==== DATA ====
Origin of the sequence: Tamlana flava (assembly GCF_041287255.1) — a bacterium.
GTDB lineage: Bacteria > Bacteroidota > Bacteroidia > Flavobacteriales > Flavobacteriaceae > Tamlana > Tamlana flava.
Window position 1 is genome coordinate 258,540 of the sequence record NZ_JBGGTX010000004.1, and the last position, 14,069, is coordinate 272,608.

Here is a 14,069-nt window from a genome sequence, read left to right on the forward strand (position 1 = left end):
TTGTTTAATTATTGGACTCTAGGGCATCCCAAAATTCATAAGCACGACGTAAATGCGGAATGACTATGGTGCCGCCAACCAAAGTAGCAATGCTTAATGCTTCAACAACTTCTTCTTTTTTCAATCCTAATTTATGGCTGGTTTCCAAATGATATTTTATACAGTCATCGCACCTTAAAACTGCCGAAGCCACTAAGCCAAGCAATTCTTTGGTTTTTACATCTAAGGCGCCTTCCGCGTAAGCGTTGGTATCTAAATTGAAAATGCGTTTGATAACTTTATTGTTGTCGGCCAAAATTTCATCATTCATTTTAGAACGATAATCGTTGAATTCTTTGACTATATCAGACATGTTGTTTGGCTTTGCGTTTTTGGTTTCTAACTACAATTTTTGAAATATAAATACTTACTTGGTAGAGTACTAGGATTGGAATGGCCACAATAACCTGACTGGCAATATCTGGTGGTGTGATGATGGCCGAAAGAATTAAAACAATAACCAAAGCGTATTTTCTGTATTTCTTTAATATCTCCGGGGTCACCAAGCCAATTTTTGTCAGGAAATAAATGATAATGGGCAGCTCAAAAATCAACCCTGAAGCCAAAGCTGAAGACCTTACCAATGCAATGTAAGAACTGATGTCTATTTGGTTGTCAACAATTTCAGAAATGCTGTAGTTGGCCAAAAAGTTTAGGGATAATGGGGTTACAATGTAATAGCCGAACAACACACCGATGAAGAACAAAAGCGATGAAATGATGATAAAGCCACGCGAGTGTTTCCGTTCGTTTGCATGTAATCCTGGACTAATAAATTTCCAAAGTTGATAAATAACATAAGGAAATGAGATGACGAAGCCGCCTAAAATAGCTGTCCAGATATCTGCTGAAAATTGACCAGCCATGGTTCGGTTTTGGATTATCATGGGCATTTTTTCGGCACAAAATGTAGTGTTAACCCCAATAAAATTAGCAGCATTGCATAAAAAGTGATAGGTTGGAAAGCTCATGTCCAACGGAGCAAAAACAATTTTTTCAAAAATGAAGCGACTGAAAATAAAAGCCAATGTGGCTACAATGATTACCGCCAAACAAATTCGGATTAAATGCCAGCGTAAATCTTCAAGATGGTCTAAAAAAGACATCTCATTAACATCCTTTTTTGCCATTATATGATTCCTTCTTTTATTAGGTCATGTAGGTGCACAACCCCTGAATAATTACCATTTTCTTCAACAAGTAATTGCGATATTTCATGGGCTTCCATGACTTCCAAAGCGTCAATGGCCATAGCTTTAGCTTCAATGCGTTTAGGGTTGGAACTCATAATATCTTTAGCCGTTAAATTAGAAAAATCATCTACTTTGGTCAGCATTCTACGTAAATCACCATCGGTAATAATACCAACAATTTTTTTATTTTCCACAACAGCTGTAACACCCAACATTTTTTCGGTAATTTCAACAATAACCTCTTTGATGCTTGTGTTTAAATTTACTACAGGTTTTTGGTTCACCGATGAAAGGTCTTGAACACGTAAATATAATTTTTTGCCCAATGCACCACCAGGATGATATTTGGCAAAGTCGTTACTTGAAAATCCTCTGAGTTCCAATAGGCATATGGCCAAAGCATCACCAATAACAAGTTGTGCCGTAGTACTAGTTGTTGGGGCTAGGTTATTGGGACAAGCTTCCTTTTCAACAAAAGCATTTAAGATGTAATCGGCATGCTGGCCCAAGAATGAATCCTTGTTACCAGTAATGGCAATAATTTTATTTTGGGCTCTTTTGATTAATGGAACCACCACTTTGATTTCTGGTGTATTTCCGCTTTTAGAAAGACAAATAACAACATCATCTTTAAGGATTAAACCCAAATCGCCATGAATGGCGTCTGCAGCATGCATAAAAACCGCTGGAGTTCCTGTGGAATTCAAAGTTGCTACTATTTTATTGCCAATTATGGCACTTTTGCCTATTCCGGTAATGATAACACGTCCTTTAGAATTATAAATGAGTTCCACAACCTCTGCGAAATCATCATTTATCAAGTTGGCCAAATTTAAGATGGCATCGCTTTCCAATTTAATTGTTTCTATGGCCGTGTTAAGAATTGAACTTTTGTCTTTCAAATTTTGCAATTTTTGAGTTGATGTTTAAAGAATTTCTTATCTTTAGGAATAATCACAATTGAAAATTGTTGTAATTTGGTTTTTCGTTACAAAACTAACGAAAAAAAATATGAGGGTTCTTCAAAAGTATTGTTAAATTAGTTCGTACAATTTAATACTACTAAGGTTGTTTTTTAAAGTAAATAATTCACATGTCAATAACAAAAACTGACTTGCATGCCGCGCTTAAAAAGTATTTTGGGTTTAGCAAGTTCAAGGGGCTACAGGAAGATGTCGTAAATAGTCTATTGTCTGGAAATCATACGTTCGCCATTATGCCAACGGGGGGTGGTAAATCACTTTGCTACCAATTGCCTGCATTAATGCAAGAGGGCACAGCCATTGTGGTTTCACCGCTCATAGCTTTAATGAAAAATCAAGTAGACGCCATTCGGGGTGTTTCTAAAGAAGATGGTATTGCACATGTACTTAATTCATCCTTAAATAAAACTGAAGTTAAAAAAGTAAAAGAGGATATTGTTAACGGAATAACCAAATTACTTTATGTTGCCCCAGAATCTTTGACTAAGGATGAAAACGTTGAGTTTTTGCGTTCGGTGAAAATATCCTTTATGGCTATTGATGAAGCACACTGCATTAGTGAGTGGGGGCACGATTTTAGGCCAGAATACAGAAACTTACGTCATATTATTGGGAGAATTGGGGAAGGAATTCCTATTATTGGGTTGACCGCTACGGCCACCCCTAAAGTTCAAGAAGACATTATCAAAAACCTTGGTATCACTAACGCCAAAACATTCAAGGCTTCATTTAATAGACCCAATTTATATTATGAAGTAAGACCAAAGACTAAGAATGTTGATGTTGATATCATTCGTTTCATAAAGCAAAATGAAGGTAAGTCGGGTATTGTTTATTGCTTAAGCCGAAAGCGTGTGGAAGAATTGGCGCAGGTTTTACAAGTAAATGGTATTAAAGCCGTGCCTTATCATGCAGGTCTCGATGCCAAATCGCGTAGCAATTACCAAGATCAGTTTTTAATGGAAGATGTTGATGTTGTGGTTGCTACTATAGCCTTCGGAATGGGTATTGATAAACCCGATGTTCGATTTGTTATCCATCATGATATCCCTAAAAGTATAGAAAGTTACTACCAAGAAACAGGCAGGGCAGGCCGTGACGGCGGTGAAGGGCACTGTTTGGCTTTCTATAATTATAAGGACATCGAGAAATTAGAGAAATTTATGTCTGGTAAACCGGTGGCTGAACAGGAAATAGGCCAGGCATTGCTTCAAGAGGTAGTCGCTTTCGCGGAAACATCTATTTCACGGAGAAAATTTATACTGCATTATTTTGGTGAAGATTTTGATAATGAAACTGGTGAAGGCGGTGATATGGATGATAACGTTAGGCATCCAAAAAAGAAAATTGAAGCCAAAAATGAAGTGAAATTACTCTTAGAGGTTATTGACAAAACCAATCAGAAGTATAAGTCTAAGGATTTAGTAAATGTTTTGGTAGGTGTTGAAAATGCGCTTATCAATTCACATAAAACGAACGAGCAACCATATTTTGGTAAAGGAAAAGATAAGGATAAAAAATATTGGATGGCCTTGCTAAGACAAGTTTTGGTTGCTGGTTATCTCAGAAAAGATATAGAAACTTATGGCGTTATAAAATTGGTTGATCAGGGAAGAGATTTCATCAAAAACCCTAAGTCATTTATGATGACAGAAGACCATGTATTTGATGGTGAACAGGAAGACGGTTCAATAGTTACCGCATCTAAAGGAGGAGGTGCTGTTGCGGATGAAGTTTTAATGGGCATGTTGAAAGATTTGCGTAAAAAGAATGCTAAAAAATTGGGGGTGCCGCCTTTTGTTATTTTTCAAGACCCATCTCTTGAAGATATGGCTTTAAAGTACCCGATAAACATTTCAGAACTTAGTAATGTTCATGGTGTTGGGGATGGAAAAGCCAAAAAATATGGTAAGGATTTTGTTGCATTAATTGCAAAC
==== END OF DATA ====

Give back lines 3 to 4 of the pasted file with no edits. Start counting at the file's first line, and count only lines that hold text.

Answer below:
Window position 1 is genome coordinate 258,540 of the sequence record NZ_JBGGTX010000004.1, and the last position, 14,069, is coordinate 272,608.

Here is a 14,069-nt window from a genome sequence, read left to right on the forward strand (position 1 = left end):